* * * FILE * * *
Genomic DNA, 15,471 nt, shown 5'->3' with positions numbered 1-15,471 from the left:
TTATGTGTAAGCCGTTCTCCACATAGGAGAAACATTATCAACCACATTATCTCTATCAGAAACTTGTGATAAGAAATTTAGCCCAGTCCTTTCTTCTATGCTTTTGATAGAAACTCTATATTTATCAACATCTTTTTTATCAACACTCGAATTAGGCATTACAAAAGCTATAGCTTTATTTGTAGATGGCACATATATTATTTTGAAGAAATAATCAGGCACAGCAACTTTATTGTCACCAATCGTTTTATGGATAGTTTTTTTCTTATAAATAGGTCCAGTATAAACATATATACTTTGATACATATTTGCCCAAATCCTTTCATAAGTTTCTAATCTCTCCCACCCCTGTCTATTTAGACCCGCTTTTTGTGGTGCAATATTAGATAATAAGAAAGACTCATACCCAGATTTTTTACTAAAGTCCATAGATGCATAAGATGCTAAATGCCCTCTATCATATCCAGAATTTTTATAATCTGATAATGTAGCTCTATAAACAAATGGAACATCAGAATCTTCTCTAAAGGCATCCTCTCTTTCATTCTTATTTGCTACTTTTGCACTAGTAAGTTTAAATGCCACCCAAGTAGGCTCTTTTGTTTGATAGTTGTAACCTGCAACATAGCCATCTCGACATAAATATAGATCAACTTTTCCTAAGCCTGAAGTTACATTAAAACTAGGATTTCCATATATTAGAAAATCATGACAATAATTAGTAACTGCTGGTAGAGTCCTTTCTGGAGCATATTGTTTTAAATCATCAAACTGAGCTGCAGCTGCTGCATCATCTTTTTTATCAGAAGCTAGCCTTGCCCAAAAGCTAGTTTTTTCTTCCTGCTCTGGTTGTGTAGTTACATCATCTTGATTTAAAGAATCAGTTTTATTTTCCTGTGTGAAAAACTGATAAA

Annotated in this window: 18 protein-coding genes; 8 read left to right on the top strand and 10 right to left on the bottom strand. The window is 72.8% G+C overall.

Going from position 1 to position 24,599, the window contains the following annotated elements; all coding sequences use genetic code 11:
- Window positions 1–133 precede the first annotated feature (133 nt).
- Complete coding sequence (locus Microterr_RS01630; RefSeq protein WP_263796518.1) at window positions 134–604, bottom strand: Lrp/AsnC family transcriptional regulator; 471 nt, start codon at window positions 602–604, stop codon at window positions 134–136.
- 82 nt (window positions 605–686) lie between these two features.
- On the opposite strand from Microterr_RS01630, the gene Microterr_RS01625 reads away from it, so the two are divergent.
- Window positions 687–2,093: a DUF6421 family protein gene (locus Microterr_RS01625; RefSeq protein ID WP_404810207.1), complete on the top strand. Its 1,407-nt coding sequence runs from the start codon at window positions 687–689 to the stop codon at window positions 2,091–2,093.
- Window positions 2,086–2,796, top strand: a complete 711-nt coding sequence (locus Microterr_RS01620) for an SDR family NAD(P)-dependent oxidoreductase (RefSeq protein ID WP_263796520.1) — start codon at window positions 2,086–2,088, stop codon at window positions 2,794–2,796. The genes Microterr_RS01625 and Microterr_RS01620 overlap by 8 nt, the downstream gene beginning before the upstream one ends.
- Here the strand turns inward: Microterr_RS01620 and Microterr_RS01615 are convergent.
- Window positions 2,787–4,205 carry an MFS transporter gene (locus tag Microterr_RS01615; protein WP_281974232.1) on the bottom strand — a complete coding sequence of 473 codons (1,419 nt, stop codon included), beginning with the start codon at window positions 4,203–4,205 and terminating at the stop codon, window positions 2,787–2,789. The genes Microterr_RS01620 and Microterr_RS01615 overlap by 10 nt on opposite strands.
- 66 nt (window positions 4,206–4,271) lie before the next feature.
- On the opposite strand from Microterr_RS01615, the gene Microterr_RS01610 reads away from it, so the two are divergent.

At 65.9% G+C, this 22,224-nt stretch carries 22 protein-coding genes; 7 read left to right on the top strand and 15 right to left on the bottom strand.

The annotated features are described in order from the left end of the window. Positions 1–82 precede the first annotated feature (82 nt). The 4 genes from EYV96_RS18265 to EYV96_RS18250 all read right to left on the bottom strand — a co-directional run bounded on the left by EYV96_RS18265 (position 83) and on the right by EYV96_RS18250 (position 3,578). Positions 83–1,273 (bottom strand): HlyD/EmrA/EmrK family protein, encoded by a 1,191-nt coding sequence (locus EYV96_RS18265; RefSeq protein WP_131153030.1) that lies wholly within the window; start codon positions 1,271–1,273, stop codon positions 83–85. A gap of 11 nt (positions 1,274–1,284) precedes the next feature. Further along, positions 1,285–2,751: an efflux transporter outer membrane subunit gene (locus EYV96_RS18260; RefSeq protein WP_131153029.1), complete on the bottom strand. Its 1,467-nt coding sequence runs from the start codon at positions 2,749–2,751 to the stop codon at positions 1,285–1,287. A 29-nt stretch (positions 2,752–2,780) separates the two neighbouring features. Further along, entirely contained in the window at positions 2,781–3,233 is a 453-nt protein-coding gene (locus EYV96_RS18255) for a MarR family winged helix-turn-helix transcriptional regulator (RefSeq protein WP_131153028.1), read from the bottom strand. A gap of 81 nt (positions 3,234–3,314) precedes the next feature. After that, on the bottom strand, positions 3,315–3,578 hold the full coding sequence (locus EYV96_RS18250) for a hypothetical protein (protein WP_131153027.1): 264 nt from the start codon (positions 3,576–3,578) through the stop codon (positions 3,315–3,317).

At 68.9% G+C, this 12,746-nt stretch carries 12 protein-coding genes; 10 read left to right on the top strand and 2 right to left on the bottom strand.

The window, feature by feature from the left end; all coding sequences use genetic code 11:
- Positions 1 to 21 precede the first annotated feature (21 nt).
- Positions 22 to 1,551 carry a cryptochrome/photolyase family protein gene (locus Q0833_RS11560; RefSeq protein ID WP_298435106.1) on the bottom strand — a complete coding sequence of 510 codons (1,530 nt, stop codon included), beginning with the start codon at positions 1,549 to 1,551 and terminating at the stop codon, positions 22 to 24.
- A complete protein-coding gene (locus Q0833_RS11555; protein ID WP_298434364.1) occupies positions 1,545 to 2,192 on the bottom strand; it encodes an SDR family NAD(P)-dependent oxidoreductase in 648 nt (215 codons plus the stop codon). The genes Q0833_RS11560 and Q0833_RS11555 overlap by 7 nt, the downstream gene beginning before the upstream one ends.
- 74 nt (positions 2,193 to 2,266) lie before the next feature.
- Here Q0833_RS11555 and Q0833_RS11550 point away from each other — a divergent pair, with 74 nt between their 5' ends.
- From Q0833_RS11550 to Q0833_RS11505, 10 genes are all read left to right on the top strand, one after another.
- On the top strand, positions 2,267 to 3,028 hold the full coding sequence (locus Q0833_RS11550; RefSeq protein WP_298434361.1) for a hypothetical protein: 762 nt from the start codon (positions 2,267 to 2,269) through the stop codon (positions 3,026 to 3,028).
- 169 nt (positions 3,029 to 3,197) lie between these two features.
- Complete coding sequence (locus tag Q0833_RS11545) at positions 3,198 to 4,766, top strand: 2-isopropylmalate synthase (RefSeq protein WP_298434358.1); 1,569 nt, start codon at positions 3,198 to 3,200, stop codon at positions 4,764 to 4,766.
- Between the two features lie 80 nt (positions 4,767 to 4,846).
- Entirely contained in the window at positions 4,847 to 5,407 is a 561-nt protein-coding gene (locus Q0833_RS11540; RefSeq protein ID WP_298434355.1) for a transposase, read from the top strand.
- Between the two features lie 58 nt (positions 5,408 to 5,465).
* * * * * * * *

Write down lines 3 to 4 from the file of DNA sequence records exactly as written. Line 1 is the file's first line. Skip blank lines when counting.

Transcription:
Annotated in this window: 18 protein-coding genes; 8 read left to right on the top strand and 10 right to left on the bottom strand. The window is 72.8% G+C overall.

Going from position 1 to position 24,599, the window contains the following annotated elements; all coding sequences use genetic code 11: